there are a plethora of these kind of words – i thought it’s a good place to start as any – kindly share any you find interesting…

i’m loathe to admit i only learned the difference a few years ago. both are abbreviations using the first letters of a word (typically the initial letter only).

essentially, acronyms can be read/pronounced as they mostly form a word (or something similarly sounding to one). for initialisms, you say each letter and the “short-cut” need not form a recognised word.

i don’t mean to be pedantic or correct anyone – i just find it nice-to-know.

i ran into this recently. i almost forgot about this since the last time i “discussed” this was in school (either “late” primary or secondary).

it’s a cross between a question mark and an exclamation point. it’s a punctuation mark designed for an “exclamatory rhetorical question” (whatever that actually is).

out of curiosity, has anyone seen it actually used in the wild?

apparently, i was wrong: both think and thing are acceptable. like so many others, i had been inadvertently “influenced” by the Judas Priest lyrics.

i discovered my mistake when i “played” commonly confused words : https://www.merriam-webster.com/word-games/more-confusing

this had caused me to do a bit of digging and i stumbled upon this article: https://www.theguardian.com/media/mind-your-language/2014/nov/18/mind-your-language-another-think

if mondegreens are often misheard lyrics, what do call “misinterpreted” language from a song?

i’ve always wondered about this but not until i had to use it in my code did i bother to find out the difference. apparently, it’s just a spelling thing: “grey” is the preferred British way; while some Americans use “gray”.

i was originally from the Philippines and the educational system there is heavily influenced by the Americans, and have migrated to Australia awhile back – hence the “worsening” of my confusion.

it took me awhile to resolve the “s” and “z” (pronounced here as “zed”.

my speech therapist says it’s another “obstacle” for me in learning to speak again as my accent is somewhat “Americanised” and most words are produced differently in Australian-English.

i was so hung up on words that i “overlooked” visualisations can deceive audiences. i’ve been recently exposed to the works of Edward Tufte and Alberto Cairo on Information Graphics (commonly known by its portmanteau, Infographics). Aside from the important role it can play in emphasising statistics, it also has the power to mislead “consumers” of the information (whether intentional or not). The main point is that they need to be designed carefully and not simply thrown in to break the “monotony” of words or “pretty” things up – they must only be included to serve a particular purpose.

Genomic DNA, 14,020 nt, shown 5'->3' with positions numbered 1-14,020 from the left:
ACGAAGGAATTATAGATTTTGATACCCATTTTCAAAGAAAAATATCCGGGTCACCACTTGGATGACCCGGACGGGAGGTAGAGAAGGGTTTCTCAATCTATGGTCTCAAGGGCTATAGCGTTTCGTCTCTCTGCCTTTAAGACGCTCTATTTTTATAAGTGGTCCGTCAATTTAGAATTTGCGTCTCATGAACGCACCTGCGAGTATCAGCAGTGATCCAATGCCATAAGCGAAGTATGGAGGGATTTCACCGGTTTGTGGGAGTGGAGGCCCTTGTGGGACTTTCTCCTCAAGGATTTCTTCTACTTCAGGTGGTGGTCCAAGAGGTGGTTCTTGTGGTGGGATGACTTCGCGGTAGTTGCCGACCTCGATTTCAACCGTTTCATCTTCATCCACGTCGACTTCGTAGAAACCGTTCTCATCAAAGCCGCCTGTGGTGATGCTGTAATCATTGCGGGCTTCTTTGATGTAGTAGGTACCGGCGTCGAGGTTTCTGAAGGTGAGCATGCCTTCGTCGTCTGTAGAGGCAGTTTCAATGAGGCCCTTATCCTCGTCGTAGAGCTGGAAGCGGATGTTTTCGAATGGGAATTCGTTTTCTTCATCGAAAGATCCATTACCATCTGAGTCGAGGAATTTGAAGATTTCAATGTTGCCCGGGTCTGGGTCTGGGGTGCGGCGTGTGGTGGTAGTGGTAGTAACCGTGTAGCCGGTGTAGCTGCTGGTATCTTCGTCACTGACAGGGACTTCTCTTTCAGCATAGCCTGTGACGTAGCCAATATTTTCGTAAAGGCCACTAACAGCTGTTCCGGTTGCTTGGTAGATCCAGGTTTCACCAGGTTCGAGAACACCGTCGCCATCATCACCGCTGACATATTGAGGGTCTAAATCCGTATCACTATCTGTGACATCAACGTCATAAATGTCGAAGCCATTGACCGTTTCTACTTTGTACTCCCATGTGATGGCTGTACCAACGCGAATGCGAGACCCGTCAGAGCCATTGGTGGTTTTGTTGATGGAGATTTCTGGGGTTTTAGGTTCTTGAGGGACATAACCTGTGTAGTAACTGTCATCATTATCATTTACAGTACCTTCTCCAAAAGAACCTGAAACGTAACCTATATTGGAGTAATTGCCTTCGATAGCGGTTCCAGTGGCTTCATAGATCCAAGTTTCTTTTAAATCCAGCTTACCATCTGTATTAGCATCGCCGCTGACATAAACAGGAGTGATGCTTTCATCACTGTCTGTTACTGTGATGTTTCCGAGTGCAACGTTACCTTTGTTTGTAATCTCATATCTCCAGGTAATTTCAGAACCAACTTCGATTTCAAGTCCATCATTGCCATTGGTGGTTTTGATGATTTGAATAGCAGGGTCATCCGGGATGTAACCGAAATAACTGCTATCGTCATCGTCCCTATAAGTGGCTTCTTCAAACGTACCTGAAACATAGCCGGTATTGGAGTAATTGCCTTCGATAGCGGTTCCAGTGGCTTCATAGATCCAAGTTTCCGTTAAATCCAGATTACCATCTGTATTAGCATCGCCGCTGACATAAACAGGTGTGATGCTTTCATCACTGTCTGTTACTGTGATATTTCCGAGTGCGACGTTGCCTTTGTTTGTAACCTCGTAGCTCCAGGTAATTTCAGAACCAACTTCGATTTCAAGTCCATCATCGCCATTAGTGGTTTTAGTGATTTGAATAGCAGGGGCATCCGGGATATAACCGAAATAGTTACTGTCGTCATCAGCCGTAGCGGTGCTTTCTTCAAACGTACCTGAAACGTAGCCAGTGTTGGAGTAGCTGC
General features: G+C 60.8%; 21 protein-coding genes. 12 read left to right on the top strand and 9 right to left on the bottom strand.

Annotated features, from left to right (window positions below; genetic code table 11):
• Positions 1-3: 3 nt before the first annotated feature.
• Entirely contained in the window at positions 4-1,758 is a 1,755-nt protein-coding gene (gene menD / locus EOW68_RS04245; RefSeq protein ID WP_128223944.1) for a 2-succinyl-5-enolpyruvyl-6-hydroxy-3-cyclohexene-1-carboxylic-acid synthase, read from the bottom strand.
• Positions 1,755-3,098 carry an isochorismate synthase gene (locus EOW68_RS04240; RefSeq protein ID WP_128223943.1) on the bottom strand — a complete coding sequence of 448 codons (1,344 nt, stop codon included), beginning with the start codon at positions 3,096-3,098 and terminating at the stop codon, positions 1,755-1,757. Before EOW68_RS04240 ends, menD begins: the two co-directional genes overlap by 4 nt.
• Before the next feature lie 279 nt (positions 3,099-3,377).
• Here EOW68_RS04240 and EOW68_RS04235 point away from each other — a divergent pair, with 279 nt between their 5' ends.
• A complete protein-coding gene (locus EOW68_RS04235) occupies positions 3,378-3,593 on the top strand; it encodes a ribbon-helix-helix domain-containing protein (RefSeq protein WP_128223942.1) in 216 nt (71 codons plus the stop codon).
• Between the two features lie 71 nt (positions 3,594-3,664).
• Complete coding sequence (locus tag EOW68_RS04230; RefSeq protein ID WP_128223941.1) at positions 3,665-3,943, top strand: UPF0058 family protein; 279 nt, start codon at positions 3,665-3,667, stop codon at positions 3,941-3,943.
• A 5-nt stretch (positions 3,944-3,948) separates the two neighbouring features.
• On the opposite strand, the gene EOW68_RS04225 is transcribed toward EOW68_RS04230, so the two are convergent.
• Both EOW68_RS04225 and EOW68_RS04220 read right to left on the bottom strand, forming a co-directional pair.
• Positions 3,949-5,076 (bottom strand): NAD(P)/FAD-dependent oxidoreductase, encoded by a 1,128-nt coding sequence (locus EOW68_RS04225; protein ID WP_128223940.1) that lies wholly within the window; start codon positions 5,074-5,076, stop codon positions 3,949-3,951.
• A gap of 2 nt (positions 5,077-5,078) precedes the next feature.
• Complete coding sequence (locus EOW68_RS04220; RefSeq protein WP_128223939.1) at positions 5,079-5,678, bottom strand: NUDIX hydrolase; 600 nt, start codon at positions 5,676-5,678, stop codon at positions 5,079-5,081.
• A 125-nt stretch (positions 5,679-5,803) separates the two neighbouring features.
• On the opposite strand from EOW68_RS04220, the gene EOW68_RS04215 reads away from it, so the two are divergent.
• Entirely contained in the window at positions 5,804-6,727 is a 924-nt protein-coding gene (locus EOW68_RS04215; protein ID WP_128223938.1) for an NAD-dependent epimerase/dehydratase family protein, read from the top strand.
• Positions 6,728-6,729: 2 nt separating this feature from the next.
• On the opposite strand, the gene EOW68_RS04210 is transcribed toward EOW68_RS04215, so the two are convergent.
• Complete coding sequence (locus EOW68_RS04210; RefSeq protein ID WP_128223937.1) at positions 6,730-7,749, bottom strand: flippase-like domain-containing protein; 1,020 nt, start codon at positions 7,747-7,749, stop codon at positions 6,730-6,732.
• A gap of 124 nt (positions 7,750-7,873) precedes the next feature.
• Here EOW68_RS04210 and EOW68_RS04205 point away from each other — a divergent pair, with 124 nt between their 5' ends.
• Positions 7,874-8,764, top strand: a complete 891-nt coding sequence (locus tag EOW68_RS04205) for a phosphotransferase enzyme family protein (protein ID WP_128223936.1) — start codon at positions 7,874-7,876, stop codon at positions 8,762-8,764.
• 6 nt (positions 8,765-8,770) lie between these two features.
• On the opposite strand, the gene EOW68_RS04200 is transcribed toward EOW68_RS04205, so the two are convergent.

here are a few guidelines to help make the figure you generate “better”:


our parish priest of several years celebrated his farewell mass earlier because he’s been reassigned to PNG. this post isn’t about him but him ending his homily with a few quotes triggered my “tangentially-associative” memory.

i’m not terribly religious but had Augustinian priests for my primary and high school education. one of his quotes was deeply ingrained in me: “To sing is to pray twice”. i didn’t think i would be disturbed but a while back a contemporary personality effectively claimed that the quote was theirs and originated from them.

that was the first time i knew that a person “blatantly” appropriated someone else’s work – the interviewer didn’t challenge them. perhaps it was ignorance. perhaps they didn’t want the interviewee to be embarrassed.

my intent isn’t to shame anybody – in any case, i encourage everyone to share and spread individual’s words, works, ideas, or the like so that they are properly attributed. that said, let me qualify, some times somebody from another time or from a different part of the world may come up with a similar “thing” – the point is that their intent was never meant to “plaigarise”, it’s claiming something is theirs when they clearly know it’s not.

publicising something appears to be an “effective” remedy in dealing with or preventing its occurrence.